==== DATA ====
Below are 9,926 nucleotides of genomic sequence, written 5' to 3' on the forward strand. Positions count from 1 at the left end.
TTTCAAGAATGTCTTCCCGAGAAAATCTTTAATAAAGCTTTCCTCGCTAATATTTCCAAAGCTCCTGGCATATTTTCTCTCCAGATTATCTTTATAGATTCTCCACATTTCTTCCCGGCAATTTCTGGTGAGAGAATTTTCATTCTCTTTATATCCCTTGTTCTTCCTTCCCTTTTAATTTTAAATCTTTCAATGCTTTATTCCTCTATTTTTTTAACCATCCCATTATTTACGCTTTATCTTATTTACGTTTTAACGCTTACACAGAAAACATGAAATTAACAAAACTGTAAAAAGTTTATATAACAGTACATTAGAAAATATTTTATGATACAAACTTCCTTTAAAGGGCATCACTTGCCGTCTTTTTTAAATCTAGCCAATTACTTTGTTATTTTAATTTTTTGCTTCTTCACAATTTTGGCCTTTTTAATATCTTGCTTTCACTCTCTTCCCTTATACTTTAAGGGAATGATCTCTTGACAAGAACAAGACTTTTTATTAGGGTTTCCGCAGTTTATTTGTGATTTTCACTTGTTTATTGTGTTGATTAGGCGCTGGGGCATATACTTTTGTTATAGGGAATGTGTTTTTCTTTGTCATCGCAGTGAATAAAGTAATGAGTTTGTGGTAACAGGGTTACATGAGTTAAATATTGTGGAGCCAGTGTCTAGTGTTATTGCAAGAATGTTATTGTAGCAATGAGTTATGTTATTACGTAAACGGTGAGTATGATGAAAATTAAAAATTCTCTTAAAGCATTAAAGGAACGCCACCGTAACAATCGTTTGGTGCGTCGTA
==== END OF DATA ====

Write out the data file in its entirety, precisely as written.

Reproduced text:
Below are 9,926 nucleotides of genomic sequence, written 5' to 3' on the forward strand. Positions count from 1 at the left end.
TTTCAAGAATGTCTTCCCGAGAAAATCTTTAATAAAGCTTTCCTCGCTAATATTTCCAAAGCTCCTGGCATATTTTCTCTCCAGATTATCTTTATAGATTCTCCACATTTCTTCCCGGCAATTTCTGGTGAGAGAATTTTCATTCTCTTTATATCCCTTGTTCTTCCTTCCCTTTTAATTTTAAATCTTTCAATGCTTTATTCCTCTATTTTTTTAACCATCCCATTATTTACGCTTTATCTTATTTACGTTTTAACGCTTACACAGAAAACATGAAATTAACAAAACTGTAAAAAGTTTATATAACAGTACATTAGAAAATATTTTATGATACAAACTTCCTTTAAAGGGCATCACTTGCCGTCTTTTTTAAATCTAGCCAATTACTTTGTTATTTTAATTTTTTGCTTCTTCACAATTTTGGCCTTTTTAATATCTTGCTTTCACTCTCTTCCCTTATACTTTAAGGGAATGATCTCTTGACAAGAACAAGACTTTTTATTAGGGTTTCCGCAGTTTATTTGTGATTTTCACTTGTTTATTGTGTTGATTAGGCGCTGGGGCATATACTTTTGTTATAGGGAATGTGTTTTTCTTTGTCATCGCAGTGAATAAAGTAATGAGTTTGTGGTAACAGGGTTACATGAGTTAAATATTGTGGAGCCAGTGTCTAGTGTTATTGCAAGAATGTTATTGTAGCAATGAGTTATGTTATTACGTAAACGGTGAGTATGATGAAAATTAAAAATTCTCTTAAAGCATTAAAGGAACGCCACCGTAACAATCGTTTGGTGCGTCGTA